I thought I’d dedicate my first blog post to explaining at little bit about my internship, and the organisation that I’ll be working with over the coming weeks.
St. Anne’s Community Services is a charity based in Leeds that provides a huge variety of services to many groups, from the homeless to those with mental health problems, from asylum seekers to people with substance abuse issues. In 2014 (see my previous Charity Insights blog posts!) I carried out a project at St. Anne’s that was focused on Alcohol Related Brain Damage, or ARBD, in the homeless. I really enjoyed working with the team at St. Anne’s and really admired the (often difficult) work that they do, so it’s no surprise that I’m back again!
This year, my project is focused on Spice, a synthetic cannabinoid that, until May 26th, was classified as a ‘legal high’. Before this date, it was legal to sell Spice in the UK, so it could be purchased on the internet and even in shops. Due to increasing concerns about the effects of Spice on both the physical and mental health of its users, on May 26th this year it became illegal to sell it, or to possess with intent to sell.
Spice comes in hundreds of different varieties, is relatively cheap, and can have a huge range of effects, most of which are not desirable. These range from black-outs, anxiety and a racing heart to seizures, psychosis and even death.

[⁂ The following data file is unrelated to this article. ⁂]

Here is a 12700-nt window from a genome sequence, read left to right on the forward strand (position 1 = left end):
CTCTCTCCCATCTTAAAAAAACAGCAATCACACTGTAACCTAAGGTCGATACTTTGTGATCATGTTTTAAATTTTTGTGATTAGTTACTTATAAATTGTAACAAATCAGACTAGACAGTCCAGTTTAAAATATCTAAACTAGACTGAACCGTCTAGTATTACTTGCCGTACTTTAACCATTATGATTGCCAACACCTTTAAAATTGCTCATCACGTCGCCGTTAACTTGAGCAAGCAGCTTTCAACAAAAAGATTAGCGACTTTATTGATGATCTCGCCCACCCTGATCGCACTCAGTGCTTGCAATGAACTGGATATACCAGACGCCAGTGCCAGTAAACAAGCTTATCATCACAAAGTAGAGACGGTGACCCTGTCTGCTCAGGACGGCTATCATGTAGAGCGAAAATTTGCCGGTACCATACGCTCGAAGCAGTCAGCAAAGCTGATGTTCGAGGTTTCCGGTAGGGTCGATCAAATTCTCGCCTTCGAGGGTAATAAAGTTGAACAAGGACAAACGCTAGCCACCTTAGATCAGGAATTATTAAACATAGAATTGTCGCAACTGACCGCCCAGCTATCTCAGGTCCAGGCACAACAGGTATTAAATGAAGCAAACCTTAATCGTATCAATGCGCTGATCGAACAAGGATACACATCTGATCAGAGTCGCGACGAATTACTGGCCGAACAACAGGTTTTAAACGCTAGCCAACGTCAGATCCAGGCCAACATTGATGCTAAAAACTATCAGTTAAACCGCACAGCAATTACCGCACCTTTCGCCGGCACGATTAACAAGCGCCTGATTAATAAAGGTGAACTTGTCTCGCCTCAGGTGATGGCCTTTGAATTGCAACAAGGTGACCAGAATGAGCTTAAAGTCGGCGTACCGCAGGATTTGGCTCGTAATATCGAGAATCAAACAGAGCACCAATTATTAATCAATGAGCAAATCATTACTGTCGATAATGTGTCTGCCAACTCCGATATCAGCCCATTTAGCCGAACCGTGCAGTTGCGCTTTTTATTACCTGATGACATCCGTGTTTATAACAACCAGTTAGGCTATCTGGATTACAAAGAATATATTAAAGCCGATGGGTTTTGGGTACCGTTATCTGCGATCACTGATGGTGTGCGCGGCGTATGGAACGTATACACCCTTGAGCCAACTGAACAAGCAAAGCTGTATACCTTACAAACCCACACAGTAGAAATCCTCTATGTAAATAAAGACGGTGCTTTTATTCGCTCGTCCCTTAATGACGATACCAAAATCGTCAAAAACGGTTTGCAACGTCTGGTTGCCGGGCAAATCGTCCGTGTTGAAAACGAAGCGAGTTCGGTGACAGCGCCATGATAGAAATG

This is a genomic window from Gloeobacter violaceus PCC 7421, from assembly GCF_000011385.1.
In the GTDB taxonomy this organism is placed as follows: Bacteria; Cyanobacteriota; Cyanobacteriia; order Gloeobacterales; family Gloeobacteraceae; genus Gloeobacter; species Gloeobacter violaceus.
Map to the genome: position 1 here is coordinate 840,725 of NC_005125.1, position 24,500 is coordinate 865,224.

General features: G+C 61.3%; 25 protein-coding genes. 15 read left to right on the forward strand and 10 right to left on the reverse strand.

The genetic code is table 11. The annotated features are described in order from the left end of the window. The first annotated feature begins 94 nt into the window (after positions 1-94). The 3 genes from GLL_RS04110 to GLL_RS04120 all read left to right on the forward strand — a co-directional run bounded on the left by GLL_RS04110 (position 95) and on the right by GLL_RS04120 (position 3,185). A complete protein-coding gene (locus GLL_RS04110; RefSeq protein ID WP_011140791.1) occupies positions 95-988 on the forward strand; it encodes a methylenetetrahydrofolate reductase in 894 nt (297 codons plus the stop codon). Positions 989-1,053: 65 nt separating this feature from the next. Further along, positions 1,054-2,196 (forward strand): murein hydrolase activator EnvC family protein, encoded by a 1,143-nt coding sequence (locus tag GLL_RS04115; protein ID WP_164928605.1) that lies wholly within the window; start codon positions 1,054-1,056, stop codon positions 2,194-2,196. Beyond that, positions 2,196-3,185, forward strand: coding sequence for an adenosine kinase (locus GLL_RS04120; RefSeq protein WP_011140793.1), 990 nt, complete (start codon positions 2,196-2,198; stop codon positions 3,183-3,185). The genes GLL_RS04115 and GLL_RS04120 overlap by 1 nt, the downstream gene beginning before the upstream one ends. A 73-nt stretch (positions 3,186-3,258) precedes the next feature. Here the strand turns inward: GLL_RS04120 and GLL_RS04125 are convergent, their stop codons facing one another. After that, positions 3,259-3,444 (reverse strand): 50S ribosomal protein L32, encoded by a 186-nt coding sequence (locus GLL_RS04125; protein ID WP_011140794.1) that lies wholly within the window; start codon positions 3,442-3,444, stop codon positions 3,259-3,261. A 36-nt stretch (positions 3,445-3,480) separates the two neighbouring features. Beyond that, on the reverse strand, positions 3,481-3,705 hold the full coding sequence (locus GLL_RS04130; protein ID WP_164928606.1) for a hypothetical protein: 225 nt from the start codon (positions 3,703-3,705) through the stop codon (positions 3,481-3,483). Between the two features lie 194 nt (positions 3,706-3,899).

So where does my project come into all this? During my time at St. Anne’s in 2014 I spoke to quite a few service users who had mentioned Spice. I didn’t know what it was, so decided to investigate. After speaking to the staff and doing some research of my own, I realised just how serious this problem was, especially amongst the homeless. Worryingly, because Spice has only begun to be abused relatively recently, there is little or no data available on its use, long-term and short-term effects.
During my internship this year, then, I will be gathering information from service users at St. Anne’s (who are homeless or what we call ‘vulnerably housed’) about their experiences with Spice. In addition, I will also be working closely with the staff to gauge their knowledge and experience of the drug and its effects. The aim is to help St. Anne’s understand how and why the homeless are using Spice, if they contact the emergency services as a result, and how they are obtaining it now that the law has changed. We also want to ensure that the staff have all the knowledge they need to identify someone who has taken Spice, and ensure that they receive the appropriate care. It’s a challenging area, but it’s so important that we learn more about this really worrying trend.
If you want to find out a bit about the effects of taking Spice, watch the episode of ‘999: What’s Your Emergency?’ that was broadcast on 11th July 2016 on Channel 4. It shows how the emergency services are trying to deal with the devastating effects of legal highs, and is a bit of an eye opener. Take a look.